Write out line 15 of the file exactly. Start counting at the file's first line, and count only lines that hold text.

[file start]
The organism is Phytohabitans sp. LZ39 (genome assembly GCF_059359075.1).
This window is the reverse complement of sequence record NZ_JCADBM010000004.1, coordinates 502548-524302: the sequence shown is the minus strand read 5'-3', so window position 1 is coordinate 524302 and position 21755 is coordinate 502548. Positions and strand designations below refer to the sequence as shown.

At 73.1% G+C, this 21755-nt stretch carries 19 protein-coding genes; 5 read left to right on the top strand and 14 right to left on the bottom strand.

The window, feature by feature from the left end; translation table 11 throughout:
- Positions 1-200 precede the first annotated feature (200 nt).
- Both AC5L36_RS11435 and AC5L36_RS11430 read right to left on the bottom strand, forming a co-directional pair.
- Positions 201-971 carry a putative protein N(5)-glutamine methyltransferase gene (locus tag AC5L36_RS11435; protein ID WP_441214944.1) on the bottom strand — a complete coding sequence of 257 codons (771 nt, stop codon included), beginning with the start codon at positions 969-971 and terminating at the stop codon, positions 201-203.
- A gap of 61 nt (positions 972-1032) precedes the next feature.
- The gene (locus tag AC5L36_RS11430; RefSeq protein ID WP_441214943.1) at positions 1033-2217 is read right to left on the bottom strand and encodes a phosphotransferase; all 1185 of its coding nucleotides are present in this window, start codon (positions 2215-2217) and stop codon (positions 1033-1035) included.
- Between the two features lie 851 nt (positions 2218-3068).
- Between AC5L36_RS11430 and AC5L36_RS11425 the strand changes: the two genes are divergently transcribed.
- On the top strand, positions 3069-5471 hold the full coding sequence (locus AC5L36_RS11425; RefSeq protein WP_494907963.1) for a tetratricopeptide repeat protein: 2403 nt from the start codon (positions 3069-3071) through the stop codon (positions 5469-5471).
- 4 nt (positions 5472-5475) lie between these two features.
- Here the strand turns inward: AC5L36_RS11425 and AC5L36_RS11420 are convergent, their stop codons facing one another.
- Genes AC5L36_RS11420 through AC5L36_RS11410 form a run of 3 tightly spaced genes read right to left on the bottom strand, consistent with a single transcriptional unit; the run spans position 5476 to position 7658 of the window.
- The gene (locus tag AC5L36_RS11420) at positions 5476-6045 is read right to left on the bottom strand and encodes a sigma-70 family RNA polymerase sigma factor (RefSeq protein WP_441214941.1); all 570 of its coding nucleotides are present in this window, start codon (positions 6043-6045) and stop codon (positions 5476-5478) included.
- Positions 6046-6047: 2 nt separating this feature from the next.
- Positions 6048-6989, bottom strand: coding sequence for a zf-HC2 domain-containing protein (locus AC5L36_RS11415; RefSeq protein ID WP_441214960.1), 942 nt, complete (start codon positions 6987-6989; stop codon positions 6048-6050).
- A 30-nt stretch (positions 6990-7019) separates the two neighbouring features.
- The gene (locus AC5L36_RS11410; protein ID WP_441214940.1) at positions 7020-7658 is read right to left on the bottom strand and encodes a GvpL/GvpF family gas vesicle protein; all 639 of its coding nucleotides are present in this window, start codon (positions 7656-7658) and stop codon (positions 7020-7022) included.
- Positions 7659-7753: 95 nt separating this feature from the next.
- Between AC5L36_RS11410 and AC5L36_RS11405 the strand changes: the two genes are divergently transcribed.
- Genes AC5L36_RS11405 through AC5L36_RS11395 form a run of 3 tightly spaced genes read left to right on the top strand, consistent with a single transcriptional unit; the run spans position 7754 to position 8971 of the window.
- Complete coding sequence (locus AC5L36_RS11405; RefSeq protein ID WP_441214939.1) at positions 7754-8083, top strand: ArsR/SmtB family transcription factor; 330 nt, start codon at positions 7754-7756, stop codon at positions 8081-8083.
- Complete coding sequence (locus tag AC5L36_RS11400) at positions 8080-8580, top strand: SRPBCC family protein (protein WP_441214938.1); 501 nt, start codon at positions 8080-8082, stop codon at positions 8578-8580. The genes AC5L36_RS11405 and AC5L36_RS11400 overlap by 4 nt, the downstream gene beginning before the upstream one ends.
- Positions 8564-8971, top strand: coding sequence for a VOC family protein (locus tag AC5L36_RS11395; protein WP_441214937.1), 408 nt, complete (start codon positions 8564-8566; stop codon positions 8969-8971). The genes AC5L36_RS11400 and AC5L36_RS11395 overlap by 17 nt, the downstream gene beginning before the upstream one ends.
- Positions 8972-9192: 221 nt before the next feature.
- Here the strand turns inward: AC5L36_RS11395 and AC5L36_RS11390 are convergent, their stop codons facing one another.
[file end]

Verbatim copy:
- Genes AC5L36_RS11420 through AC5L36_RS11410 form a run of 3 tightly spaced genes read right to left on the bottom strand, consistent with a single transcriptional unit; the run spans position 5476 to position 7658 of the window.